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Shutterstock's global diversity research shows how recent events have impacted marketing decisions

The events of the last 18 months have greatly impacted how diversity is valued and prioritised by marketers in content decisions

Georgie Moreton

Assistant Editor, BITE

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Last month Shutterstock, a global provider of stock photography, launched the results from its global diversity research; a study that encompassed how the events of the 18 months impacted how diversity is valued and prioritised by marketers in brand content decisions.

The research took into account recent Covid-19 lockdowns, the Black Lives Matter movement, Stop Asian Hate movement, Brexit, and the wider political landscape, exploring the opinions and actions of 2,700 marketers in Australia, Brazil, France, Germany, Italy, South Korea, Spain, the UK, and the USA. The research looked into the use of diverse content in marketing campaigns and how global events impacted decisions.

Globally, the company found that the rise of awareness surrounding the Black Lives Matter and Stop Asian Hate movements drove brands to launch and develop existing anti-racism pledges. Nearly two-thirds (63%) of global marketers and 62% in the UK state these movements impacted content decisions over the last 12 months. When selecting models and content for campaigns, 3 in 5 (60%) UK marketers said they significantly consider the issue of colourism. However, results also show that just under half (44%) of those surveyed felt it can be difficult to reflect their brand with racial and ethnic diversity visually.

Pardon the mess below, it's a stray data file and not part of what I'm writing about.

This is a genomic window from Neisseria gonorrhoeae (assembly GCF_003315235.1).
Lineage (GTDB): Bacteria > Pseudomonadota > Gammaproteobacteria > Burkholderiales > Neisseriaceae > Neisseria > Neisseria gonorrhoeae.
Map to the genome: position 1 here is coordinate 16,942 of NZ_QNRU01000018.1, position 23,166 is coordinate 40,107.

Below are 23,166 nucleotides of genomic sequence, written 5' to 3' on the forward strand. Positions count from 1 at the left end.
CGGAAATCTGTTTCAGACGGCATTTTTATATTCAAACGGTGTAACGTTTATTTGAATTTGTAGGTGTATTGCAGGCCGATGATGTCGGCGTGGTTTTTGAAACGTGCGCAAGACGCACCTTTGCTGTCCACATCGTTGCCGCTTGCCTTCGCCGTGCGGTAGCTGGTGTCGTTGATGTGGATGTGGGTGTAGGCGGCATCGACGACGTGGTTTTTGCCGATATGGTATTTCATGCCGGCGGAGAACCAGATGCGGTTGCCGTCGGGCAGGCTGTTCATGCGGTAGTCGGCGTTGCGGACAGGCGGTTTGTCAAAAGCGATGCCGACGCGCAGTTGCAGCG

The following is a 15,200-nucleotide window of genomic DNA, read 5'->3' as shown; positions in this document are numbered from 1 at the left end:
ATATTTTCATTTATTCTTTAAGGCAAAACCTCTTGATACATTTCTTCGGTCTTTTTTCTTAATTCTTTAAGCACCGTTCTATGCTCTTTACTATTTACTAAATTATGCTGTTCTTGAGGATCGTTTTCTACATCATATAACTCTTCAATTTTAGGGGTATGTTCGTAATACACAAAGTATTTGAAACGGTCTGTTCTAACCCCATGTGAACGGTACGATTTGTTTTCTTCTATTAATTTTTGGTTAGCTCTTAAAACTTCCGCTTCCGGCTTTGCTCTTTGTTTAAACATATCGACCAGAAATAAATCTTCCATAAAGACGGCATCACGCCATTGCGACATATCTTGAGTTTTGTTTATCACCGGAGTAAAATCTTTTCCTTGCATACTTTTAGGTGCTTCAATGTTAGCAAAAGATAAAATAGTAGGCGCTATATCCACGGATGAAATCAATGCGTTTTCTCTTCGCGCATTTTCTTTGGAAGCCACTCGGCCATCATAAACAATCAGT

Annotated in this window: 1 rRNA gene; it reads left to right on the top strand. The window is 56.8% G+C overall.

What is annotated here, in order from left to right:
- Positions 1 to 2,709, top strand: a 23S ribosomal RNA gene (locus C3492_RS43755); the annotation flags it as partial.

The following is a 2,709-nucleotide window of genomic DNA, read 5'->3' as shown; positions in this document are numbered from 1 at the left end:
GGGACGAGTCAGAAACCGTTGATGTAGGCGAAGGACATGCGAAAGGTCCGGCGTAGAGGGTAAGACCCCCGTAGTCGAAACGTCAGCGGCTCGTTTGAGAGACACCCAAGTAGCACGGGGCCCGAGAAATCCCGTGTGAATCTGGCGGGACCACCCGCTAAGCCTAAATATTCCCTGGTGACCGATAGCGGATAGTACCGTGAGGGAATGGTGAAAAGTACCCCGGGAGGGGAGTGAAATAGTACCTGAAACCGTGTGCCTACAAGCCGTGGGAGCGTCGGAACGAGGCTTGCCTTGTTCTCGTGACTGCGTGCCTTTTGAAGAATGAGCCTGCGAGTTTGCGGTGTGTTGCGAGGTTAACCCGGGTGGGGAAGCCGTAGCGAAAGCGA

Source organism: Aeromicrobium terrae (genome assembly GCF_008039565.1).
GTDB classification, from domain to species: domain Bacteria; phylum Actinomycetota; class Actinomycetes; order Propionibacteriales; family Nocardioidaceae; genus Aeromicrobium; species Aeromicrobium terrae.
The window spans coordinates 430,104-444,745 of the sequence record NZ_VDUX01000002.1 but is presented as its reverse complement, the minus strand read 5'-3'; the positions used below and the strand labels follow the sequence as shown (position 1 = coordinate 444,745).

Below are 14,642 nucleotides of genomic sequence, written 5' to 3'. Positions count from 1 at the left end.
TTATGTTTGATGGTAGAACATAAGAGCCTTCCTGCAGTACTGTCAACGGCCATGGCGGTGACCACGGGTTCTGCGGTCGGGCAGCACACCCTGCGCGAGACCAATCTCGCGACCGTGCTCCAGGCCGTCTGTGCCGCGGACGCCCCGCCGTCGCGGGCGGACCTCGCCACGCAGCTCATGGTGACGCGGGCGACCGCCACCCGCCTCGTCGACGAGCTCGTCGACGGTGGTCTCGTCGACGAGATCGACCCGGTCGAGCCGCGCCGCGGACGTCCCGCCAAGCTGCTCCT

In the UK, Brexit was cited as a factor that has negatively impacted the ability to source diverse content. Nearly half (48%) of UK marketers think the ability to hire diverse creative talent has been reduced because of Brexit. Yet marketers are also said to be prioritising the fact that recent campaigns represent all the cultures that make up modern British society to ensure authentic representation remains front of mind. 

As a result of the tumultuous political landscape of last year, more than a third (36%) of UK marketers believe that accurately representing the world we live in is the most important objective for content used in marketing campaigns. This is reflected by a desire for brands to effectively represent the world we live in over what their brand's purpose is. However, as consumers wish to engage with brands that are authentic, marketers must be careful to ensure that marketing efforts are aligned with the brand’s core values so they are not seen as disingenuous. 

“Our DE&I in Marketing study encompasses the events of the last year and a half and how these monumental moments have impacted how diversity is valued and prioritized in brand content decisions,” said Meeckel Beecher, Global Head of Diversity, Equity and Inclusion at Shutterstock. “Despite the widespread lockdowns, content creation excelled and the resilience of creativity has prevailed. There is no denying the world’s media has paid more attention than ever before to cultural movements and raising much-needed awareness, however, we wanted to understand to what extent this has been truly mirrored in content choices. Upholding values of diversity, inclusivity, representation and respect have never been more important, or more urgent.”